In February 2005, the Asian American Hotel Owners’ Association (AAHOA) invited Gujarat Chief Minister Narendra Modi to headline their annual meeting. A group of Indian Americans protested. Modi, after all, had had his hand on the levers of power when Hindutva’s armies had killed over a thousand people in February 2002, in the wake of the death of a group of Hindutva activists in Godhra, allegedly by a Muslim mob. Some held him personally responsible, either for sins of commission (he set the forces in motion and purposefully held back the police) or for sins of omission (he failed to prevent the riots or to stop them once they began). Either way, Modi did not look good. He was bad for Brand India.
But not to the leaders of AAHOA. To them, Modi was Gujarat. M P Rama, AAHOA’s vice chair, wanted Modi because his organisation “saw a great business opportunity. We told Narendrabhai Modi to come and tell our members about Gujarat’s potential.” As it turned out, the US government denied Modi’s visa application. Gujarat’s strongman stayed home.
Everyone knows about Narendra Modi, and about the post-Godhra massacre. But what is astounding is that, like other modern pogroms, the guilty go unpunished and the survivors continue to suffer. Dionne Bunsha, a correspondent for Frontline, covered Gujarat’s trials for the magazine and has now written a book from the survivor’s point of view. Scarred takes us from the train fire at Godhra to the refugee camps across the state. With forensic clarity, Bunsha shows us how the BJP and its Jung Parivar unleashed terror across the country, and how the BJP-controlled state government worked its malevolence against Muslims.
This is not the story of a ‘failed state’, but of incredible efficiency: the carnage went smoothly, as the saffron forces murdered Muslims and destroyed their economic base. Authoritarianism in power faces a conundrum. It is never good at the articulation of popular grievances, or at preparing solutions for them. Instead, it offers a narrative of the Final Battle between Good and Evil, between Hindus and Muslims – where the ultimate destruction of the latter will inaugurate a Ram Rajya, in which there will be no want and justice will reign. The only way to address the pressing needs of the people, then, is to enjoin them to kill Muslims. Bunsha’s book shows us how this political ideology functions in everyday terms, and what it means to bear the social costs of this sort of messianic fascism
Bigotry and haftas
A month before Godhra, the Federation of Indian Chambers of Commerce and Industry (FICCI) hosted Modi for a New Delhi conference titled ‘Resurgent Gujarat: Business Partnership Meet 2002’. The theme was to celebrate the shift of the state’s economy “from a predominantly agrarian one into a major industrial power house”. The businessmen wanted the state to create “a more business-friendly environment”, which meant less regulation, no unions and more profits to corporations.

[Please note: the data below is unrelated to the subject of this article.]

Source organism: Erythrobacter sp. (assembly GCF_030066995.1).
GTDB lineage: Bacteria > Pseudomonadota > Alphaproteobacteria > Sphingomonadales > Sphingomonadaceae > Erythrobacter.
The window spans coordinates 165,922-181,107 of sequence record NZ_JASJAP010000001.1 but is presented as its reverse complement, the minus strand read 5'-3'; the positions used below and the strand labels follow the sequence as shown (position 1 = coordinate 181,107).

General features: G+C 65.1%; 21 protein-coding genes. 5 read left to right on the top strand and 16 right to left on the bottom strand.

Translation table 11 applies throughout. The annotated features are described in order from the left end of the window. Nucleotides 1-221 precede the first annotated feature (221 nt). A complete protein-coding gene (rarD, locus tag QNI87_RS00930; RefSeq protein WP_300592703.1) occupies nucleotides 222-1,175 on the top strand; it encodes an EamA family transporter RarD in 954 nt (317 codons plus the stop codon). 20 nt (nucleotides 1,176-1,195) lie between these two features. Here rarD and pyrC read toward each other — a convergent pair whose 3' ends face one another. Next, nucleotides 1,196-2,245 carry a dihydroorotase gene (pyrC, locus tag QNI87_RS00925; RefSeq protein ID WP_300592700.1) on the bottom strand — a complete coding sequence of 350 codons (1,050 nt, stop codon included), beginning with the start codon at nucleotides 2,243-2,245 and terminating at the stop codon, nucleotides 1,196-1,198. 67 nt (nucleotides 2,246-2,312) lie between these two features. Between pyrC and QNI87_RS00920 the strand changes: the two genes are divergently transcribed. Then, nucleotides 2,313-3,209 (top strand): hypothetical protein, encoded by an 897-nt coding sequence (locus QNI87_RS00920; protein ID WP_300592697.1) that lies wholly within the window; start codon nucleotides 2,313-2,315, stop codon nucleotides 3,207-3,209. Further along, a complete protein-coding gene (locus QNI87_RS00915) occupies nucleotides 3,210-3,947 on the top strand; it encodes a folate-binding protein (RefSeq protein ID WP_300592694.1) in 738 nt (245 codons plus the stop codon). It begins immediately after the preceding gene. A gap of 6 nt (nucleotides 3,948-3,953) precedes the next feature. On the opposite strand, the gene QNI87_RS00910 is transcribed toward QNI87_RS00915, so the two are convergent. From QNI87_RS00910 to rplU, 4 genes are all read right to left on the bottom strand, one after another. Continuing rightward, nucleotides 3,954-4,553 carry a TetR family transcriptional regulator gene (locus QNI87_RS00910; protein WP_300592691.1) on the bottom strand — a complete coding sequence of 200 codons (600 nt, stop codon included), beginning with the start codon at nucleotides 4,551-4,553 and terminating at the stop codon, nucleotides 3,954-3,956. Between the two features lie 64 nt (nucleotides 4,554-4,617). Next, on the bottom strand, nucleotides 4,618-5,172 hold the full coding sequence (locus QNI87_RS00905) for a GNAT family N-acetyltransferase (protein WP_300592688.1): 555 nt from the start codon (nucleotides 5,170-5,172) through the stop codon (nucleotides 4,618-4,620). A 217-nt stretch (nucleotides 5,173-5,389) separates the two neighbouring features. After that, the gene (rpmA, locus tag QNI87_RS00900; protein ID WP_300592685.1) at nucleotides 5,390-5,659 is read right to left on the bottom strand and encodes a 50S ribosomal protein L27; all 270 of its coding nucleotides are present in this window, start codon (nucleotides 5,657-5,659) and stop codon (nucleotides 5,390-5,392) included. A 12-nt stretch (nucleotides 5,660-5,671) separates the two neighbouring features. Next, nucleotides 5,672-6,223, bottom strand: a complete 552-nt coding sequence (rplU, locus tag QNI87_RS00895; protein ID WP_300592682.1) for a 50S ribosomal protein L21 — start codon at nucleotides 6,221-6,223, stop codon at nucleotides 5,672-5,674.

Beneath the high growth figures, however, lies a different Gujarati reality. Unemployment is up, as is the depth of poverty and agrarian stagnation. Literacy rates of just 69 percent lag behind neighbouring Maharashtra (77 percent), not to mention Kerala (90 percent). Gujarat also manages to get just ahead of Bihar for the lowest rate of school attendees. The state’s sex ratio is in decline, and one-in-four atrocities against Dalit women takes place there. The collapse of one lakh union textile jobs and the growth of the ‘casual’ sector create social frustration that is fodder for the rightwing mischief-monger.
Bunsha introduces the reader to Hiren, the son of a retrenched mill worker from Ahmedabad’s Gomtipur area. Unlike his father, Hiren is an ardent BJP supporter, and the local bootlegger. “I earn my living through cheating. I take haftas,” he explains. “After the BJP government came, the Hindu bootleggers have more power than the Muslim ones.”
The BJP does not offer union jobs, but it cultivates gangsterism and bigotry. The essence of the BJP economic plan is to give free reign to major corporations, and to alleviate social distress through the cannibalisation of Muslim jobs and communities. A recurrent theme in the speeches from Modi and others is that the Muslim population of Gujarat is an economic leech. When asked about the plight of refugees, Modi lashed out: “What should we do? Run relief camps for them? … We have to teach a lesson to those who are increasing the population at an alarming rate.
Many heard those words loud and clear, and acted on Modi’s wishes. In Naroda Patiya, Ahmedabad, two Modi followers, Bhavani Singh and Suresh, caught Kauser Bano, slit her pregnant body, pulled out her unborn child and said, “Look, we have sent your child to heaven before he even arrived in the world.” Bigotry is an easier coin to distribute to the disenfranchised working-class, particularly when the ultra-rich roam free of taxation or any moral constraint.